Studies have shown low levels of enzymes in diabetics. The pancreas has another function besides producing digestive enzymes, it also produces insulin. People suffering from liver problems have also been found to have low levels of digestive enzyme activity.
All food must be broken down into simpler molecules by enzymes. The more enzymes we get from your food the less your system has to manufacture, borrow or steal from other activities within your body, like the immune system. The enzymes provided by the food we eat, aid in their own digestion, leaving the body’s own reserves in tact to get on with other metabolic jobs that are so vital to your health.
Enzymes are the key to life, needed for every reaction in our bodies, otherwise we are like a machines without batteries. Vitamins and minerals are also known as co-enzymes, the building blocks to enzymes, sure our bodies can make enzymes providing we are absorbing enough co-enzymes (all the vitamins and minerals needed), this is not always the case.
After a cooked meal our white blood cell count goes up considerably, they would appear to aid in the process by providing much needed enzymes. However, when we eat raw foods there is no such substantial increase in our white blood count. Raw foods bring with them plenty of their own enzymes and co-enzymes, reducing our immune system’s involvement.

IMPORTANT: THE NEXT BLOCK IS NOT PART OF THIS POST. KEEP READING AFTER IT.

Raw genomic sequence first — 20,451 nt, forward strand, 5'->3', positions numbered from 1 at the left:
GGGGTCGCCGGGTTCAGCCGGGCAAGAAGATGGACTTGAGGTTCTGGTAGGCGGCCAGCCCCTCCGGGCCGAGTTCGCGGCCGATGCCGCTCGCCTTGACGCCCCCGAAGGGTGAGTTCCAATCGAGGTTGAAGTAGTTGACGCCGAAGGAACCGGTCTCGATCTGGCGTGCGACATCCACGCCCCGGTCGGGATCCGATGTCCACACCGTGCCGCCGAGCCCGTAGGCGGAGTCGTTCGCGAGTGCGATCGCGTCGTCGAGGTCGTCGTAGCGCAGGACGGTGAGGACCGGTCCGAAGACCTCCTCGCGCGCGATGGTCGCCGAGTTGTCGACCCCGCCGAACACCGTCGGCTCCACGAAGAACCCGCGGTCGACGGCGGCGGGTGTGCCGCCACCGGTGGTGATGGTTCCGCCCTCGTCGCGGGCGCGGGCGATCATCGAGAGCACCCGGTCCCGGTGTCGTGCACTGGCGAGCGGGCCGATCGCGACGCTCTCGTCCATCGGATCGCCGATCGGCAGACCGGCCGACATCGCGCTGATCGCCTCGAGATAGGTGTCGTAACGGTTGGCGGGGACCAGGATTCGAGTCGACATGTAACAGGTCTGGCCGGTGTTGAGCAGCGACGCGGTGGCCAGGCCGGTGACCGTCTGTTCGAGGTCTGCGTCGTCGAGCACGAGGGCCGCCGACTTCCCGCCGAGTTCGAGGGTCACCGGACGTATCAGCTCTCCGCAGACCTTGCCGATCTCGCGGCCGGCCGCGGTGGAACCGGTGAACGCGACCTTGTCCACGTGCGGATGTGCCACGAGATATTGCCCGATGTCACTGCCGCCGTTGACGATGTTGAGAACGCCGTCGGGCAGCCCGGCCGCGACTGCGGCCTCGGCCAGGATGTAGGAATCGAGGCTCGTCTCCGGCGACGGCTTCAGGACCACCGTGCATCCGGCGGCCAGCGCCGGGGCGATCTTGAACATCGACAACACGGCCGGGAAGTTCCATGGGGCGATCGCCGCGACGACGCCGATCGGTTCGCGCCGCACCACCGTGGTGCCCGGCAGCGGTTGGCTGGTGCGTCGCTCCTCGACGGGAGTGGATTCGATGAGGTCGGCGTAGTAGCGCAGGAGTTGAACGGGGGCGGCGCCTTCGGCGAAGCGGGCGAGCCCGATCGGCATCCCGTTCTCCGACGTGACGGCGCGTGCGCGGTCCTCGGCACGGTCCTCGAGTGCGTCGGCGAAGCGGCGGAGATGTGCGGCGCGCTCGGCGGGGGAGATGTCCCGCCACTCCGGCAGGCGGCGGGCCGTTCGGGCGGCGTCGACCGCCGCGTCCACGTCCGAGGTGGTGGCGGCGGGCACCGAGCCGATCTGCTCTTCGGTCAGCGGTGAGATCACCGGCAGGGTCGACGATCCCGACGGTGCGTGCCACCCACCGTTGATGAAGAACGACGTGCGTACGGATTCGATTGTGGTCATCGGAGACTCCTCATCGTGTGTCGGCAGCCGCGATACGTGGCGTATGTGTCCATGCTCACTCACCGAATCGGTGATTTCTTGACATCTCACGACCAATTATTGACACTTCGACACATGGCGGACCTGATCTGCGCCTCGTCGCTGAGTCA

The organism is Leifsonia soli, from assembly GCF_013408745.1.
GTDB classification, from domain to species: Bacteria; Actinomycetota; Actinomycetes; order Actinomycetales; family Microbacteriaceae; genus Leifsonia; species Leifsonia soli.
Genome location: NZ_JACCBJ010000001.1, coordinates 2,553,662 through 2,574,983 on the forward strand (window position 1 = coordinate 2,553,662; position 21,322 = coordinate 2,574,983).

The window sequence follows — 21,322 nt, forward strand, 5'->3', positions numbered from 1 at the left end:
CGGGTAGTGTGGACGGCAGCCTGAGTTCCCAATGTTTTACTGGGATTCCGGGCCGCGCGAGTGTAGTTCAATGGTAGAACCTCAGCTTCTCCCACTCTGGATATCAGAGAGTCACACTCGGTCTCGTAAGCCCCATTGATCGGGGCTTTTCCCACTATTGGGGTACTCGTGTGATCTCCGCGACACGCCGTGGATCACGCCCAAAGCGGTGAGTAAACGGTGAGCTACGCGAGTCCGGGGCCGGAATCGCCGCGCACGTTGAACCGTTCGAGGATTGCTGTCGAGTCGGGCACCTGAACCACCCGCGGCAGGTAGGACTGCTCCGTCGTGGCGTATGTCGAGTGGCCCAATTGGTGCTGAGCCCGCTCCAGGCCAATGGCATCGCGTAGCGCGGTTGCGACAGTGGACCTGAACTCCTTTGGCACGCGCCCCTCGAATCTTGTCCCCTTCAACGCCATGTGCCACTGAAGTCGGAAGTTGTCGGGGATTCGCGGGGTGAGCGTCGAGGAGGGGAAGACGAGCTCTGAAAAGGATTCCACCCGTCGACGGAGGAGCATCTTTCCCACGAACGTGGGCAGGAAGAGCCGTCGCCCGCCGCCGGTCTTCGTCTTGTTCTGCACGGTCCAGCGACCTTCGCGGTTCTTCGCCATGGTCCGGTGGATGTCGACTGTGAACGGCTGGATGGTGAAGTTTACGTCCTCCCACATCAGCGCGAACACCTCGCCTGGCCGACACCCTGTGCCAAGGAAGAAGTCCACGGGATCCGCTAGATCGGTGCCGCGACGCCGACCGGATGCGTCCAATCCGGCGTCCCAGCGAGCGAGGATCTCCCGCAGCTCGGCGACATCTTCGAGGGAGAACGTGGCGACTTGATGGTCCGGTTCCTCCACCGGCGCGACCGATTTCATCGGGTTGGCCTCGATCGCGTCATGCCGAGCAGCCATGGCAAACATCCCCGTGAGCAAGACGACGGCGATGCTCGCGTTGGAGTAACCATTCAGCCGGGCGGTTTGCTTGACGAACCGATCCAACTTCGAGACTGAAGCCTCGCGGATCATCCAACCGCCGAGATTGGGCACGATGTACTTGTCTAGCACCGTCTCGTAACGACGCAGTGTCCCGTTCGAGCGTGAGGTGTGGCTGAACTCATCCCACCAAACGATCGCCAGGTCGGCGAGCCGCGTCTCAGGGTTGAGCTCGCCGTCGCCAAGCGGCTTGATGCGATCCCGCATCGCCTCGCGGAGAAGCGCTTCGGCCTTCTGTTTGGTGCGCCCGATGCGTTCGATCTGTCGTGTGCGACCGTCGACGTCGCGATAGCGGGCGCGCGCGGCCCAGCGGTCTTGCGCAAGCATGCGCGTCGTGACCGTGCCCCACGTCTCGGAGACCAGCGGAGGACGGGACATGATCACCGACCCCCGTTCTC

The gall bladder releases its stored bile salts, which break down fat into smaller parts allowing lipase to do its job more efficiently. Bile is a greenish yellow colored fluid that contains cholesterol, fatty acids, lecithin, bilirubin, and bile salts, produced by the liver. It’s the bile salts that are important to digestion as they help to emulsify fats, by lowering the surface tension it allows large particles to be broken down into tiny ones. Bile salts also help with the absorption of fatty acids from the intestinal tract. Bile gets its color from the pigment called bilirubin, which come from spent and worn out red blood cells that are removed from the blood stream for disposal.